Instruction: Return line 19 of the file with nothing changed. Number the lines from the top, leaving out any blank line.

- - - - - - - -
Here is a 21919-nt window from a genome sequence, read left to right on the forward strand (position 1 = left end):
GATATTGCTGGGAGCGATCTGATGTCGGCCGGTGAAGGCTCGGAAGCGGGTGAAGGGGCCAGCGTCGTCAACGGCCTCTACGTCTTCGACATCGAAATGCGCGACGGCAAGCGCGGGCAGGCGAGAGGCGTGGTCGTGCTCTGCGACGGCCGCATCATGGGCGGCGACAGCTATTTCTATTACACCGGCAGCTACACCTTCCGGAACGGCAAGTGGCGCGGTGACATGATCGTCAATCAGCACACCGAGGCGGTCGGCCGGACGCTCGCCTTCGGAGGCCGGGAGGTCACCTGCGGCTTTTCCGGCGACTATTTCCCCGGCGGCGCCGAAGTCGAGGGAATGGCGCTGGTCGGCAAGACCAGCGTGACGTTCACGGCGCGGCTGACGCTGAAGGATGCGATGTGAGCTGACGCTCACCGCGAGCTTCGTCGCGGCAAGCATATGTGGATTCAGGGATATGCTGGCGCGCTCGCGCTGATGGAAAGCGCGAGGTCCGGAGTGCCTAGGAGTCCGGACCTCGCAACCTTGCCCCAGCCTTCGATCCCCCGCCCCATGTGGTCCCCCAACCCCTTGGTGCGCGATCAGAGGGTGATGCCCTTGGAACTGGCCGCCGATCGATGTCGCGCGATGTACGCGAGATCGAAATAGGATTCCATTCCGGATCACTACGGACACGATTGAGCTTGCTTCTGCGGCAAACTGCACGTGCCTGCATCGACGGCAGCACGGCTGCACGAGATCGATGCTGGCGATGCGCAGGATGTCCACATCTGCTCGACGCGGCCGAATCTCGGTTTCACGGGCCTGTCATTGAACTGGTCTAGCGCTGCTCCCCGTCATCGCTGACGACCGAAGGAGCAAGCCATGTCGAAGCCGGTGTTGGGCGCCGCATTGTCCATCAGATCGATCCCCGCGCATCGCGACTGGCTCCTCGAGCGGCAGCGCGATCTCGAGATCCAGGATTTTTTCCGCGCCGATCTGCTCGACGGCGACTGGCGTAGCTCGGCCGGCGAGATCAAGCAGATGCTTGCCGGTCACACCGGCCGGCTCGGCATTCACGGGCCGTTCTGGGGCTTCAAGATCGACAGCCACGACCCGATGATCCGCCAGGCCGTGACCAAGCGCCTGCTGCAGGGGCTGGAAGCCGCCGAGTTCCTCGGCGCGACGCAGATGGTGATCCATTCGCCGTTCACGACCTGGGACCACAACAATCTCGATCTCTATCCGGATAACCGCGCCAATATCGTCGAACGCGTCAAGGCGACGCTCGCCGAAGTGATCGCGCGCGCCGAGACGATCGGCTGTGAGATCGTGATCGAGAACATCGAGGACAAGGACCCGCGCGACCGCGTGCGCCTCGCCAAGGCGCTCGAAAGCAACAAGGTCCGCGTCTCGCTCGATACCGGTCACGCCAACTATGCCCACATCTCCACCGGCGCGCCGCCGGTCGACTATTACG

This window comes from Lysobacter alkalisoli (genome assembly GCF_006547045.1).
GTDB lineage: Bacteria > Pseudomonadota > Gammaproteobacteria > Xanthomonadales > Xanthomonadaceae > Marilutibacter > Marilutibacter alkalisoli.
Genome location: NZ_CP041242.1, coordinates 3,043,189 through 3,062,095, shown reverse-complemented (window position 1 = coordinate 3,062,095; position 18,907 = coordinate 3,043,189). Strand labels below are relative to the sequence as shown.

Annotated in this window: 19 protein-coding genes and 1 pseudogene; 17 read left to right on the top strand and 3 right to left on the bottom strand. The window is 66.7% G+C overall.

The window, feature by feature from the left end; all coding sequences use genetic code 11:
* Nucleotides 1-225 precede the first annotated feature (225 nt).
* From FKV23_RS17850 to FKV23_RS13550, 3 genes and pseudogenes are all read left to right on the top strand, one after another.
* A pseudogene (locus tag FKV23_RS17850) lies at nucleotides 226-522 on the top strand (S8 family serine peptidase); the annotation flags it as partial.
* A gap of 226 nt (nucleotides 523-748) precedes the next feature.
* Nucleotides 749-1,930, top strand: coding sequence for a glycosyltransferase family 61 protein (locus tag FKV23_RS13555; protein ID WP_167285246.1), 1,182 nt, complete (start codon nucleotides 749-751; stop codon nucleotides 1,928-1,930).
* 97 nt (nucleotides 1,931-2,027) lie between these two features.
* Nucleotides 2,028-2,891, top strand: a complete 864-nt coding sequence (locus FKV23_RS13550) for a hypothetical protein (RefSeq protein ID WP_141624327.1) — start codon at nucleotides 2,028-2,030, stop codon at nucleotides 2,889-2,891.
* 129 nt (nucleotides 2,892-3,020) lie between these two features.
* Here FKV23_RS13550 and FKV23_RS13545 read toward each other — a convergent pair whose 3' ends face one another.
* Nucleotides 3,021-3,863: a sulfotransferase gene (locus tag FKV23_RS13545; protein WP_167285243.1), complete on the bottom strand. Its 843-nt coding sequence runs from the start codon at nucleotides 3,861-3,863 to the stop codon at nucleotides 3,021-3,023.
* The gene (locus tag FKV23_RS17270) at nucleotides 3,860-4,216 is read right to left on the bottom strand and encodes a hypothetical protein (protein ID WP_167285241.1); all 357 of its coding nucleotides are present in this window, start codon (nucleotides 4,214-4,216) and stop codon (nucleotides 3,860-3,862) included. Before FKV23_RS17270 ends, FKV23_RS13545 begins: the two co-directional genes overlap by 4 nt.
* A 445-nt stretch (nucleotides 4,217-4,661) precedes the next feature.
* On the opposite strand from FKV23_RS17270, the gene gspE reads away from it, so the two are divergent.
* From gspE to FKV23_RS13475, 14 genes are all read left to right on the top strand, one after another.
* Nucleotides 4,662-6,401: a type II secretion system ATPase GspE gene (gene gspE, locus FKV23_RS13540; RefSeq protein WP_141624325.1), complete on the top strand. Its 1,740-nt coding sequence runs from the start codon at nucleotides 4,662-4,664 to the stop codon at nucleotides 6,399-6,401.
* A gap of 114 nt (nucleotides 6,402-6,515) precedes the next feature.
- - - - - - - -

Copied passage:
* A 445-nt stretch (nucleotides 4,217-4,661) precedes the next feature.